Scott Monty

Scott Monty
 


If you're online, you've probably come across your fair share of social media "gurus." You know them — the self-professed arbiters of knowledge about the latest craze like Twitter, Pokemon Go or the like. The folks that are all over every channel, posting their Snapcode on Twitter, Facebook, Instagram and any other platform that will have them — to build up their numbers on Snapchat.

And any time a new app comes out or a new feature is released on an existing platform, there they are. Like Pavlov's dog, salivating over them like the flavor of the week. And they're all over it with how-to videos, blog posts livestreams, webinars — ready to tell you everything you could possibly need to know about this great thing that was released… yesterday.

But there are a few things to note about this behavior that are worth pointing out. I'll outline what they are and articulate what you need to look for in a business counselor as you select your trusted partners.

People who make it their business to be known for making it their business to be known

First, this notion of being an "expert" or a "guru." It's one thing I've never embraced. Maybe I'm old school, but I'm of the belief that expert status is something that is conferred upon you by your peers. It's something that is earned by doing the work and immersing yourself in a field of study. Malcolm Gladwell famously said that it takes 10,000 hours of dedicated practice to become world-class in any field of study. So when the world of social media was fairly new and we suddenly had a whole group of "experts," it wasn't because they put in the time, certainly.

Now, I'm not saying that any of these people are not talented, or that they're out to mislead anyone. They're very generous with their willingness to share knowledge and help others see their point of view. We need more of that.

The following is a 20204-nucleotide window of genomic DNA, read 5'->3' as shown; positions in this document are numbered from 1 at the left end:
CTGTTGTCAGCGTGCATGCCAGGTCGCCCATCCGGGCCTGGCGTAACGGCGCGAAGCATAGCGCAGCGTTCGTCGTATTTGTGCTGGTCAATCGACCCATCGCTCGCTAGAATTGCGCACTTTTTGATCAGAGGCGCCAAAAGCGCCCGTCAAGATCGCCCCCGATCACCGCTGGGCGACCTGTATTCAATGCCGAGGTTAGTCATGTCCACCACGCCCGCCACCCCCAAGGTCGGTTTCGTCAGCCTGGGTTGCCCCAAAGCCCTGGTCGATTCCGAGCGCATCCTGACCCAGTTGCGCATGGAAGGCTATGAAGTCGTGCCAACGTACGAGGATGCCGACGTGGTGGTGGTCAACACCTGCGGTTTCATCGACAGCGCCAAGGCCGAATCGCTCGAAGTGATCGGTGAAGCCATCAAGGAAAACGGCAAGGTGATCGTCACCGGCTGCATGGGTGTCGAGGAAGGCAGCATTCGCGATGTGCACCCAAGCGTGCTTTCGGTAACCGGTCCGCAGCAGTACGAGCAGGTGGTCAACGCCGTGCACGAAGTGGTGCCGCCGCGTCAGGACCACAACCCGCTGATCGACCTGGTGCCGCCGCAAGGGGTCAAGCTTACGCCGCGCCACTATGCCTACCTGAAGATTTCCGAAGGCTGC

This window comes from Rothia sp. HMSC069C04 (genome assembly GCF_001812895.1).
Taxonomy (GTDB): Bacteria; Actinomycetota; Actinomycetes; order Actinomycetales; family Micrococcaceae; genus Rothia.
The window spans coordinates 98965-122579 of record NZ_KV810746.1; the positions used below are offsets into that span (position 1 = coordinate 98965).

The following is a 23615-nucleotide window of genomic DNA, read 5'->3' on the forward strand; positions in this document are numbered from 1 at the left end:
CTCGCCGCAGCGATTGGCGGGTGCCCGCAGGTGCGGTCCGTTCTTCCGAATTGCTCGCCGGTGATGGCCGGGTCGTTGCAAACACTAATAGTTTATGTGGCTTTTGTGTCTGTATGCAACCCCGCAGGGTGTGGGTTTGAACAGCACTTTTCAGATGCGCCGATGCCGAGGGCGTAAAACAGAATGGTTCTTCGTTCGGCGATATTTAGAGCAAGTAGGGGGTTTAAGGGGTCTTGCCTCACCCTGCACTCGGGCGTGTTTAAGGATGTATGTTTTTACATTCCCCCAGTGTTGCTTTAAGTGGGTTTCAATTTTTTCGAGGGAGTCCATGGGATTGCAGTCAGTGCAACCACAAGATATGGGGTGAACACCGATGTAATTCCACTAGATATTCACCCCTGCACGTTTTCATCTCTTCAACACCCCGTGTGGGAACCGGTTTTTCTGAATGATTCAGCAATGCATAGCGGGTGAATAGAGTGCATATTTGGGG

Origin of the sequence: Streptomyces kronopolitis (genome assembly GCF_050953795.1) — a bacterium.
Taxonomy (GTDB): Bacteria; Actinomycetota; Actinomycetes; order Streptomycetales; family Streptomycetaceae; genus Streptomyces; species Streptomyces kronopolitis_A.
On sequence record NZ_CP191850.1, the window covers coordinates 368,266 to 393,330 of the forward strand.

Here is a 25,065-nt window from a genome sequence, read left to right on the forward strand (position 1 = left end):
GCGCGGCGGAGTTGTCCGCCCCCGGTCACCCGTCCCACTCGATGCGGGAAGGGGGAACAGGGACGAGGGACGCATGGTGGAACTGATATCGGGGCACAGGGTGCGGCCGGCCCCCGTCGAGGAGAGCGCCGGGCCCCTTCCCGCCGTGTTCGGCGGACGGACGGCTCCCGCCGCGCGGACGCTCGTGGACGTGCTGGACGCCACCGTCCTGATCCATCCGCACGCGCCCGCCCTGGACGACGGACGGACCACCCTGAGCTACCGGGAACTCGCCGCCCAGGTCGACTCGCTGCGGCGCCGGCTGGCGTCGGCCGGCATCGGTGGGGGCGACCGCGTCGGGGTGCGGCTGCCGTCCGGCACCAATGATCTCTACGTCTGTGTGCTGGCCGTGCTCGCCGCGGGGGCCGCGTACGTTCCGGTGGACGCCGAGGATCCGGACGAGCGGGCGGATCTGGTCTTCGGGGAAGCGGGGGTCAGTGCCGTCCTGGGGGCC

But we also need some level-headed approach to the digital industry — particularly if we believe digital deserves a seat at the executive table.

Which brings me to my second point. These immediate knee-jerk reactions to product developments can be more detrimental than helpful. Yes, we need to be early adopters, but this breathless and uncritical commentary about new apps or platforms is not only tiresome, but it can potentially damage reputations. Reputations of the individuals who are so worked up over yesterday's development, and reputations of their colleagues in the field who are taking a more deliberate and considered approach.

When your aim is to show how smart you are by being first out the door, more often times than not, you sound silly. You sound like you're trying to prove something — to your peers, to your boss, to yourself. In such cases, you'd be better served to wait it out and "let the old earth take a couple of whirls," as Frank Sinatra sang in "September Song."
When I was a young man courting the girls
I played me a waiting game
If a maid refused me with tossing curls
I'd let the old Earth make a couple of whirls
While I plied her with tears in lieu of pearls
And as time came around she came my way
As time came around, she came